50-year farm lore
WILLIAMSTOWN -- In an op-ed column Wendell Berry wrote in 2008, he observed, "For 50 or 60 years, we have let ourselves believe that as long as we have money we will have food. This is a mistake. If we continue our offenses against the land and the labor by which we are fed, the food supply will decline, and we will have a problem far more complex than the failure of our paper economy. The government will bring forth no food by providing hundreds of billions of dollars to the agribusiness corporations."
Berry has been writing about agriculture and food for more than 40 years, becoming a voice of reason and clarity in the confusion of words and political language surrounding farming and food. While politicians insist on the necessity of industrialization, Berry argues that the United States has moved us further and further away from good land practices.
"Does the production in the hands of fewer and fewer operators really serve the ends of cleanliness and health?" he asked In 1977.
Berry, who is the author of 50 books of poetry, fiction and essays, will speak this evening at the Williams College ‘62 Center at 8 p.m. on "Simple Solutions, Packaged Deals, and a 50-Year Farm Bill." The lecture is free and open to the public.
Berry lives and farms in Kentucky, with his wife, Tanya Berry, and serves on the advisory board of Orion Magazine in Great Barrington.
"Wendell has been the keystone writer for Orion over the 27 years of the magazine's history. His ability to synthesize sustainability, politics, spirituality, and ethics makes him one of the most important American writers -- environmental or otherwise -- of the last 50 years," said H. Emerson Blake, Orion's editor-in-chief.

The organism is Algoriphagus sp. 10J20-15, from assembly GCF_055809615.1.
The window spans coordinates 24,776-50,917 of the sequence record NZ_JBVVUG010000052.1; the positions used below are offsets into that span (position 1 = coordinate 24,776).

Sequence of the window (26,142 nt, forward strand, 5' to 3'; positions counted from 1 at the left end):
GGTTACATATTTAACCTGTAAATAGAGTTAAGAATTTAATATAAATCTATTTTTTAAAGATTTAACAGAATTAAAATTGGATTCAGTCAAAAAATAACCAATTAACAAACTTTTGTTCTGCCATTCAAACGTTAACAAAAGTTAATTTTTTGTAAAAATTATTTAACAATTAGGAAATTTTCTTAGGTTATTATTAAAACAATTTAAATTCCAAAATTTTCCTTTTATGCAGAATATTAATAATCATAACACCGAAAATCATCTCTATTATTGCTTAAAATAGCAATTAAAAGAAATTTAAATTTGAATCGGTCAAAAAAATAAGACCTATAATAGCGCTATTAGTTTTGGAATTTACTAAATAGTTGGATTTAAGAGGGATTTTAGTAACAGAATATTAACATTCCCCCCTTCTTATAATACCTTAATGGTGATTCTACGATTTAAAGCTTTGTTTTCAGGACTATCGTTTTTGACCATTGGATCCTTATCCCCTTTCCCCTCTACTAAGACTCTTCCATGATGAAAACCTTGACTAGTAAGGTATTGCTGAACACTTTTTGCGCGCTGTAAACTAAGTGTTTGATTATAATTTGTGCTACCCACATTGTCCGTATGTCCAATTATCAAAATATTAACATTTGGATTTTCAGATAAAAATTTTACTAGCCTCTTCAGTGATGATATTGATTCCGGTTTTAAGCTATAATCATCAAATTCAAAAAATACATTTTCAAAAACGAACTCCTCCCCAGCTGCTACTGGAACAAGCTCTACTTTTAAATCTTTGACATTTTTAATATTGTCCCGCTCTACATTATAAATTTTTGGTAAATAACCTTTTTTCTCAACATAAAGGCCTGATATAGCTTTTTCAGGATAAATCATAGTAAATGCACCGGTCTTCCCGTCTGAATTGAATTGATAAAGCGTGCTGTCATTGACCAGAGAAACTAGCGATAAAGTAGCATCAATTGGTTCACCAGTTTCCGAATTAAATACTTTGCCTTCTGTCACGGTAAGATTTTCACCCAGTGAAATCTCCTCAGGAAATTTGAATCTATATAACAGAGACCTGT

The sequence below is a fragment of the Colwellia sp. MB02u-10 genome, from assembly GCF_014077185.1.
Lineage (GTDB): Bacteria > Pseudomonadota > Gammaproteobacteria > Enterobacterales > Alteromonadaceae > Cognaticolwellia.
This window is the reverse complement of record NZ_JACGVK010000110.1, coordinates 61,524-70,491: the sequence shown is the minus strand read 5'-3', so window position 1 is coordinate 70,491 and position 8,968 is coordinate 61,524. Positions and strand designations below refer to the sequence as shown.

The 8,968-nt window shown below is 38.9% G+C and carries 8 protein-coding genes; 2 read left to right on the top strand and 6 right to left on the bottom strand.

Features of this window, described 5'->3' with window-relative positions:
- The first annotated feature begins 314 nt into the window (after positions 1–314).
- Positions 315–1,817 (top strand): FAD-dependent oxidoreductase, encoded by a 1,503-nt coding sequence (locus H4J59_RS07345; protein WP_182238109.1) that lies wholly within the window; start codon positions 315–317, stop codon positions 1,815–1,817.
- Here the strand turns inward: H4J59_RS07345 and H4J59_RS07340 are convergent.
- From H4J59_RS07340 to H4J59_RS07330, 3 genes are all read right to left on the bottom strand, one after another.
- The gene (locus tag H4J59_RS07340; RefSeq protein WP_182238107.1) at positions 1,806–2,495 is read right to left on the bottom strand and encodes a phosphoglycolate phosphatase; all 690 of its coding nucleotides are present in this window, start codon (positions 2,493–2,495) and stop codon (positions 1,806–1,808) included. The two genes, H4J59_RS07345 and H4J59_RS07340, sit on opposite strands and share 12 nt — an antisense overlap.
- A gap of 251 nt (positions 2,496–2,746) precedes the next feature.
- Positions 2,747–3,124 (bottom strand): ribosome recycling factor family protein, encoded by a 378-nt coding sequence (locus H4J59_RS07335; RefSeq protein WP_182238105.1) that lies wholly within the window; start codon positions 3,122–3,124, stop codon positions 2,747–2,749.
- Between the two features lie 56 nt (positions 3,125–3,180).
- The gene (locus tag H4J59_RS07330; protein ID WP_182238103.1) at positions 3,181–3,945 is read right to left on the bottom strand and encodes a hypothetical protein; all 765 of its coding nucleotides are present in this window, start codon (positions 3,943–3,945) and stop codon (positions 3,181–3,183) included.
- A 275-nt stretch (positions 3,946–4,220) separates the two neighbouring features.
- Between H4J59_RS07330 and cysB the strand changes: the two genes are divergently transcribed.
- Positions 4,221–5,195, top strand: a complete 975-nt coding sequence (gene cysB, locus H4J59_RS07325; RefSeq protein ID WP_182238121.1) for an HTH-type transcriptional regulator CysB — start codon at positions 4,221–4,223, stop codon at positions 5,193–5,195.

James Nolan, chair of the Dept. of Anthropology and Sociology and the W. Ford Schumann Faculty Fellow in Democratic Studies at Williams, invited Berry to speak. He invited Berry, he said, because of the growing interest in environmentalism and sustainability among students and in the community.
Nolan's winter studies class two years ago studied agrarianism and read Berry's essays. This spring, Berry will be visiting Nolan's class "Ways of Knowing" where students are reading his essay collection, "Bringing it to the Table."
"The 50-year farm bill makes sense," Nolan said; "there are no easy solutions, and Berry is skeptical of the quick solution."
In January 2009, Berry and his friend Wes Jackson, the founder and president of The Land Institute in Kansas, wrote a column in the New York Times proposing "a 50-year farm bill that addresses forthrightly the problems of soil loss and degradation, toxic pollution, fossil-fuel dependency and the destruction of rural communities."
They point out that "Thoughtful farmers and consumers everywhere are already making many necessary changes in the production and marketing of food," but we "need national agricultural policy based on ecological principles. Our present ways of agriculture are not sustainable, and so our food supply is not sustainable."
Berry suggests that the way we have changed the language we use to talk about agriculture is part of the problem we face.
"Husbandry is the name of all the practices that sustain life by connecting us conservingly to our places and our world; it is the art of keeping tied all the strands in the living network that sustains us," he wrote.
But we no longer say animal husbandry or soil husbandry: Instead we say animal science and soil science.
"This change is worth lingering over, because of what it tells us about our susceptibility to poppycock," he writes. "Purporting to increase the sophistication of the humble art of farming, this change in fact brutally oversimplifies it."
Berry reminds us that, just as we cannot be free "if our minds and voices are controlled by someone else, we cannot be free if our food and its sources are controlled by someone else."
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